Talk:2005 French European Constitution referendum

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Currently (as of April 3rd) the opinion polls in France give consistently 55% of No.

I think there should be a section called "Consequence of a No" which explains what happens when a country refuses the Constitution. 05:44, 27 Apr 2005 (UTC)


[red]Maybe the section's headline could be 'Fear will keep them in line', and it could contain random threats of 3 million plus job losses, becoming a pariah state, starting the third world war, or fulfilling the prophecy of Saint John. Wait a minute...we will have to think of some new threats, for all of those have been used up ob the United Kingdom.

Maybe we could threaten them with becoming a second rate country with a false sense of superiority in culture, cuisine and language. Second thoughts, that wouldn't be threat, more of a reality check.[/red]


I have expended the Opinion polls and campaign section, trying to briefly sum up arguments on the various sides. On the other hand, I disagree that there should be a section called "Consequence of a No" in this article. Maybe in the general article about the Treaty. After all, France is far from being the only country where the result is uncertain, so there is no reason that there should be anythingg special in the article about France. 16 May 2005 Olivier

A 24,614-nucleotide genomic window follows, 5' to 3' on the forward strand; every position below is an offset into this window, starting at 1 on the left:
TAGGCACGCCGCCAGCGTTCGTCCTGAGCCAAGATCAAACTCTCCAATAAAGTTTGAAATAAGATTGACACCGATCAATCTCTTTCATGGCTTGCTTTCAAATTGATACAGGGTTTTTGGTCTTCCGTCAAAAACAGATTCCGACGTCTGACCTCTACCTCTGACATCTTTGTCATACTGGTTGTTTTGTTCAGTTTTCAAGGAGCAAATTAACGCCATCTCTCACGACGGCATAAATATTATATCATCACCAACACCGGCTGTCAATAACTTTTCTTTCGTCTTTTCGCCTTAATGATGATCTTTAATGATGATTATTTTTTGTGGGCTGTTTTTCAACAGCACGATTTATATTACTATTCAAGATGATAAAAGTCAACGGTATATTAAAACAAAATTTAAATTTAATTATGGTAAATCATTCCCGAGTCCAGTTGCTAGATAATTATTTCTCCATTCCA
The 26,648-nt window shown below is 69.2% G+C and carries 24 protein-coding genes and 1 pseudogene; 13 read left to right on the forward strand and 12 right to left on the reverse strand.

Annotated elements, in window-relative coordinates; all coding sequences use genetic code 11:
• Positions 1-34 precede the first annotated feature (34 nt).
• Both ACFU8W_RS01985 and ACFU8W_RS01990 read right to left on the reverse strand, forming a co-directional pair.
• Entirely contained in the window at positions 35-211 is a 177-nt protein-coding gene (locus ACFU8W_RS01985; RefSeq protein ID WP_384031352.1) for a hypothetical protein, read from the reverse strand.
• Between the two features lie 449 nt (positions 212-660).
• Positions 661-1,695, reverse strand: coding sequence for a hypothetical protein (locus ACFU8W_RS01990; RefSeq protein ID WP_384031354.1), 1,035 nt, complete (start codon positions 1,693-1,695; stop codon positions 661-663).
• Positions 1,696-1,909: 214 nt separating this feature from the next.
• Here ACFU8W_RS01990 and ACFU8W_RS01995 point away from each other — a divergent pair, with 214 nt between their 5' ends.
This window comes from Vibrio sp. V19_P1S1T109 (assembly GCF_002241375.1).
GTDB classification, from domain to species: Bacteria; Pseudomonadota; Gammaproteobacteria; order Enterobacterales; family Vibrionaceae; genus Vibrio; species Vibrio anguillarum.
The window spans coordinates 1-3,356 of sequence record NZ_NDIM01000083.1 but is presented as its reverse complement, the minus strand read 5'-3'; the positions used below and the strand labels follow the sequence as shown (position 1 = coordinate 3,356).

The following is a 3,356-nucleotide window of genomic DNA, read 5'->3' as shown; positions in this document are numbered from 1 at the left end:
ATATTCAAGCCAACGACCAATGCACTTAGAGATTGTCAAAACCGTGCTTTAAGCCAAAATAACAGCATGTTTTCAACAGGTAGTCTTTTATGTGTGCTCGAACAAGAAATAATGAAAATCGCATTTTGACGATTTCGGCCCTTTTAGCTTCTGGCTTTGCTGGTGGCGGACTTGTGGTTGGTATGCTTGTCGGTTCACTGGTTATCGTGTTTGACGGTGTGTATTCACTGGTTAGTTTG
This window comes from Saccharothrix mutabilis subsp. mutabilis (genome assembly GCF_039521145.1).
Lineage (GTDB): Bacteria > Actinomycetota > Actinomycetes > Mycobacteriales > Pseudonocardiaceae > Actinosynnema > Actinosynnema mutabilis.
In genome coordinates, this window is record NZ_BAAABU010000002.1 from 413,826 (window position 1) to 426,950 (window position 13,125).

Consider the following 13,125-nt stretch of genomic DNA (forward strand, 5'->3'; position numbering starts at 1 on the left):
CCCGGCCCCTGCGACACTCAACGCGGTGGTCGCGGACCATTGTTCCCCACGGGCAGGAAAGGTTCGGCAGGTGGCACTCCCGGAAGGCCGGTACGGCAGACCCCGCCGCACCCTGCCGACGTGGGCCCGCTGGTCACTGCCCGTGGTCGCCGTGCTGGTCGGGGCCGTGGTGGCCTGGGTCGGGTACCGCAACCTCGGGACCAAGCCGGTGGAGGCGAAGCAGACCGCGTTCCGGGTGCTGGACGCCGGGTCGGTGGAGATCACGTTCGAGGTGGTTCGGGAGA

Ok now everybody says the no is going to win next Sunday ... so what's next ? 11:16, 25 May 2005 (UTC)Reply[reply]

  • The main thing is that the consequences of a no are largely unknown, and there are no specific rules that apply -- no suspension of French EU participation, no automatic change to the rights or requirements that French or other EU citizens and companies face inside or outside France. The odds are that France will attempt a renegotiation, and, if renegotiation is refused or is unsuccessful, the EU will muddle through on the existing (informal) constitution for an indefinite period, which may or may not halt other EU business. The political position of France or the EU may be weakened, but any practical consequences of that may not be clear for years. In the short term, expulsion of France from the EU or the collapse of the EU are fairly remote possibilities. Willhsmit 21:46, 25 May 2005 (UTC)Reply[reply]

Does anyone know when the result will be announced?[edit]

It should be announced on monday (and known on sunday evening). → SeeSchloß 12:11, 27 May 2005 (UTC)Reply[reply]
Exit polls will be given on Sunday at 10:00 pm (8:00 pm UTC). Right now the polls are at 55% of No. 13:31, 27 May 2005 (UTC)Reply[reply]
NOS in Holland is reporting 6 o'clock exit polls. I added this to the article under a separate sub-header. This should probably be deleted when official results start pouring in. Paul079 20:11, 29 May 2005 (UTC)Reply[reply]

Voter Turnout?[edit]

We say it is 30 %, Wikinews is reporting over 70%. Which one is right?

Clearly Wikinews, as the number of registered voters is 42 million and the number of votes from the table amounts to roughly 70% of that.

It is definitely not 30%, I'm not sure where that came from. — Trilobite (Talk) 14:31, 30 May 2005 (UTC)Reply[reply]


The article gives the number of abstentions at 30% and 12,814,573 votes, greater than the Yes vote (12,806,394). Is this unusual in French referenda? Seabhcán 15:15, 31 May 2005 (UTC)Reply[reply]